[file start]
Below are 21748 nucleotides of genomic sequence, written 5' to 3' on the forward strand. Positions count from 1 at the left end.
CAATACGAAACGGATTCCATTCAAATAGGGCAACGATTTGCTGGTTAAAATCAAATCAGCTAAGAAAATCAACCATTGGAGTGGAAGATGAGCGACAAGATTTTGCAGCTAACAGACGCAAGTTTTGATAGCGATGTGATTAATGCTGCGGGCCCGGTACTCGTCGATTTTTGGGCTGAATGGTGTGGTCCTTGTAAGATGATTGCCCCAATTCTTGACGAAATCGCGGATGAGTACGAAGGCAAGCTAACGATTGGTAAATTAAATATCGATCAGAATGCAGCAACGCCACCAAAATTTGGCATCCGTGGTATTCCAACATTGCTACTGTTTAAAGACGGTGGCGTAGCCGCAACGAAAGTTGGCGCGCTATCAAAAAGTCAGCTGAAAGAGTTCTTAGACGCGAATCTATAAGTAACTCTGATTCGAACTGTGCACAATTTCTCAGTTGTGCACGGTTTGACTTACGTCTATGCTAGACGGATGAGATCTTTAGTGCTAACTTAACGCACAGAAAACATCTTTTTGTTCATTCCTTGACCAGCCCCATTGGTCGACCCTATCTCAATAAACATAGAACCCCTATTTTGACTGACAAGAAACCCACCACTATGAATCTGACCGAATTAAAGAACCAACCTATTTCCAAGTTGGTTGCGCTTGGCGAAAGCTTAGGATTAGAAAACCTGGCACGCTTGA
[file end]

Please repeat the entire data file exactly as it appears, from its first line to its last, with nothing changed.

Below are 21748 nucleotides of genomic sequence, written 5' to 3' on the forward strand. Positions count from 1 at the left end.
CAATACGAAACGGATTCCATTCAAATAGGGCAACGATTTGCTGGTTAAAATCAAATCAGCTAAGAAAATCAACCATTGGAGTGGAAGATGAGCGACAAGATTTTGCAGCTAACAGACGCAAGTTTTGATAGCGATGTGATTAATGCTGCGGGCCCGGTACTCGTCGATTTTTGGGCTGAATGGTGTGGTCCTTGTAAGATGATTGCCCCAATTCTTGACGAAATCGCGGATGAGTACGAAGGCAAGCTAACGATTGGTAAATTAAATATCGATCAGAATGCAGCAACGCCACCAAAATTTGGCATCCGTGGTATTCCAACATTGCTACTGTTTAAAGACGGTGGCGTAGCCGCAACGAAAGTTGGCGCGCTATCAAAAAGTCAGCTGAAAGAGTTCTTAGACGCGAATCTATAAGTAACTCTGATTCGAACTGTGCACAATTTCTCAGTTGTGCACGGTTTGACTTACGTCTATGCTAGACGGATGAGATCTTTAGTGCTAACTTAACGCACAGAAAACATCTTTTTGTTCATTCCTTGACCAGCCCCATTGGTCGACCCTATCTCAATAAACATAGAACCCCTATTTTGACTGACAAGAAACCCACCACTATGAATCTGACCGAATTAAAGAACCAACCTATTTCCAAGTTGGTTGCGCTTGGCGAAAGCTTAGGATTAGAAAACCTGGCACGCTTGA